Human rights and advocacy
MGRM was set up in 2001 by a small group of volunteers who were determined to bring about change. They were committed to setting up a helpline and to start raising awareness and combating the stigma faced by the LGBTIQ community.
Today, MGRM has established itself as a registered organization with a statute, a clear Mission, core values, and goals. It is an active member of a number of European Networks including ILGA-Europe, Transgender Europe and IGLYO. Membership of these organisations, participation in trainings, conferences, study sessions and network meetings have developed the capacity of the organization to effectively address a range of LGBTIQ issues.
Despite its limited resources it has contributed to putting LGBTIQ equality high on the political agenda leading to significant legal advances. These include the correct transposition of the EU’s Employment Framework Directive ensuring that this important anti-discrimination legislation made specific reference to the ground of sexual orientation and since 2014 the ground of gender identity; the correct transposition of the Freedom of Movement Directive; the inclusion of the grounds of sexual orientation and gender identity in hate crime legislation; the widening of the NCPE remit, the Civil Union Act, providing equal rights and recognition to marriage including parenting rights and anti-discrimination provisions in the Constitution granting protection on the grounds of sexual orientation and gender identity.
Awareness raising was a core function of the organization with MGRM enjoying high visibility in the media with numerous TV and radio appearances, countless articles and letters to the editor in newspapers and magazines, talks delivered to various target groups and the publication of booklets addressed to LGBT youth and their parents. MGRM has carried out surveys, published position papers and conducted campaigns. In 2004 MGRM organized the first Pride March, an event which has taken place annually ever since and which is now developing into a joint event involving LGBTIQ NGO’s, the government and private entities.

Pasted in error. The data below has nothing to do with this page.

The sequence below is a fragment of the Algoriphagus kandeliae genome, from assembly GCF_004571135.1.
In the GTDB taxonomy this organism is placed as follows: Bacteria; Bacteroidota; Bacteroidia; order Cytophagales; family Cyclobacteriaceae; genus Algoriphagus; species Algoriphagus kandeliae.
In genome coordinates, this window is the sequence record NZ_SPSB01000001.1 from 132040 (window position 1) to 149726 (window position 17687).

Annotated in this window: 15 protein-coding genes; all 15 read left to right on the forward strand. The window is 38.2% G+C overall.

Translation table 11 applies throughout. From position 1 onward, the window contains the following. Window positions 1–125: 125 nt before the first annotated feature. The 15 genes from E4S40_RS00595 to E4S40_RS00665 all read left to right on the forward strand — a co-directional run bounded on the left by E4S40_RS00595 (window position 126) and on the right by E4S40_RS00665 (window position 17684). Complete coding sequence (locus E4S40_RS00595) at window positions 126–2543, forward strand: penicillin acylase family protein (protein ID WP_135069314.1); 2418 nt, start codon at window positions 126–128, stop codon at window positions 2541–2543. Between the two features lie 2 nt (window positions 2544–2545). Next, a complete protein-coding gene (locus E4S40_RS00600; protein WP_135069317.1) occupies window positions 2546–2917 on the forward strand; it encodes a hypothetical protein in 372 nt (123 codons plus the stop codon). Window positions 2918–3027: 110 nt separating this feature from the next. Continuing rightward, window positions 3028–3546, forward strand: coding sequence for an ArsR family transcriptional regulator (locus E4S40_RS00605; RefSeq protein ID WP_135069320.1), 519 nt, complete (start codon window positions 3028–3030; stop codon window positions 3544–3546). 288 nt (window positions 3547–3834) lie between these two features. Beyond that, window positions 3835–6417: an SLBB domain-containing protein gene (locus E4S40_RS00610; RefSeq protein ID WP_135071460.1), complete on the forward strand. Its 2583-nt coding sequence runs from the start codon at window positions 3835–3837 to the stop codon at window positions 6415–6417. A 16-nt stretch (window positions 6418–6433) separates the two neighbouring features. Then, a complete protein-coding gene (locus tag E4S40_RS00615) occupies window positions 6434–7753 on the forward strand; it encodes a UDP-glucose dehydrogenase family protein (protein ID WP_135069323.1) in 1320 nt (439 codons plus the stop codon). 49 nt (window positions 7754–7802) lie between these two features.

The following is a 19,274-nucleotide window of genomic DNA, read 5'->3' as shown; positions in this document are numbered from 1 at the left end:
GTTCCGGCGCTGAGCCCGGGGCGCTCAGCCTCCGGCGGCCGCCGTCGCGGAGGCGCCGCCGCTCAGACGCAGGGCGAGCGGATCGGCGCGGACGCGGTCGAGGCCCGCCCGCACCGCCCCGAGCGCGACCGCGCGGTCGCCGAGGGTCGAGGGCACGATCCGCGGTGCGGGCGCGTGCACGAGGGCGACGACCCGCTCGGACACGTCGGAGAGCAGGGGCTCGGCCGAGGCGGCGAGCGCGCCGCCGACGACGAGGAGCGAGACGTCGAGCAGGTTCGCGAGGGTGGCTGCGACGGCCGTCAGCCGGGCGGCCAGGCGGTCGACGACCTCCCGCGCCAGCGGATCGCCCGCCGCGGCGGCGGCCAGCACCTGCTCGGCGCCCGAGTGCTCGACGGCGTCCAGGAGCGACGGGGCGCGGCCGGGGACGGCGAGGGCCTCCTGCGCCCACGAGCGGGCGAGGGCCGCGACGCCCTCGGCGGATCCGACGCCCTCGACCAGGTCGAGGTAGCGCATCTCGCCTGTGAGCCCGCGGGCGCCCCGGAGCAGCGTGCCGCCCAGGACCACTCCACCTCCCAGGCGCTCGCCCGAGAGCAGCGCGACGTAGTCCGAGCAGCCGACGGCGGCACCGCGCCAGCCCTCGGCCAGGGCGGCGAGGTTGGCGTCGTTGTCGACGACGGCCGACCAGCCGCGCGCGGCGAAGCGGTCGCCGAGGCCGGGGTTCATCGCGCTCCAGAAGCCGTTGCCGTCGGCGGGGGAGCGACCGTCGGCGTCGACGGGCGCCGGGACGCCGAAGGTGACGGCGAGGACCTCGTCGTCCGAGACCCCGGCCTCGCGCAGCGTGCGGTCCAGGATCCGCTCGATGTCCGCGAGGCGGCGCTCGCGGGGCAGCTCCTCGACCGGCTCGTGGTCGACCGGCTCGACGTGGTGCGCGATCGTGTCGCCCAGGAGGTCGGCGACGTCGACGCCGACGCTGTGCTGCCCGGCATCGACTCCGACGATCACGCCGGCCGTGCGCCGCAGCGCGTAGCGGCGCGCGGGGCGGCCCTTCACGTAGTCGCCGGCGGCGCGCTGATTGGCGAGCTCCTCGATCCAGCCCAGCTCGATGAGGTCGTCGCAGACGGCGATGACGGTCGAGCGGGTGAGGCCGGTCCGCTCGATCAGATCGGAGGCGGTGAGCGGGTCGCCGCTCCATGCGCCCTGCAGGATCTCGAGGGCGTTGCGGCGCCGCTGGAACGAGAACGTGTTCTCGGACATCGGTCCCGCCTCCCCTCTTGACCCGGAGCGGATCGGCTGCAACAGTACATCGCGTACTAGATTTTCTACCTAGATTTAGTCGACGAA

The National Gay Helpline responded to hundreds of calls over the past ten years and is now part of the much broader Rainbow Support Service, providing a weekly youth drop-in, counselling services, social work intervention, legal advice and training to those who need it. MGRM’s work has ensured that parents are more informed about LGBTIQ issues and more likely to seek support and accept their LGBTIQ children.
MGRM has witnessed the growth of the LGBTIQ movement and has supported the emergence of new LGBTIQ groups such as We Are and Drachma. It forms part of the LGBTIQ Consultative Council set up by the Government in 2013 and is also a founding member of the Platform for Human Rights Organisations in Malta.
Despite Malta’s socio-religious context, the stigma surrounding LGBTIQ issues has been effectively dismantled and it is no longer just LGBTIQ organisations but also individuals who now feel empowered to speak out and to challenge public discourse. Being homophobic, biphobic and transphobic is no longer acceptable.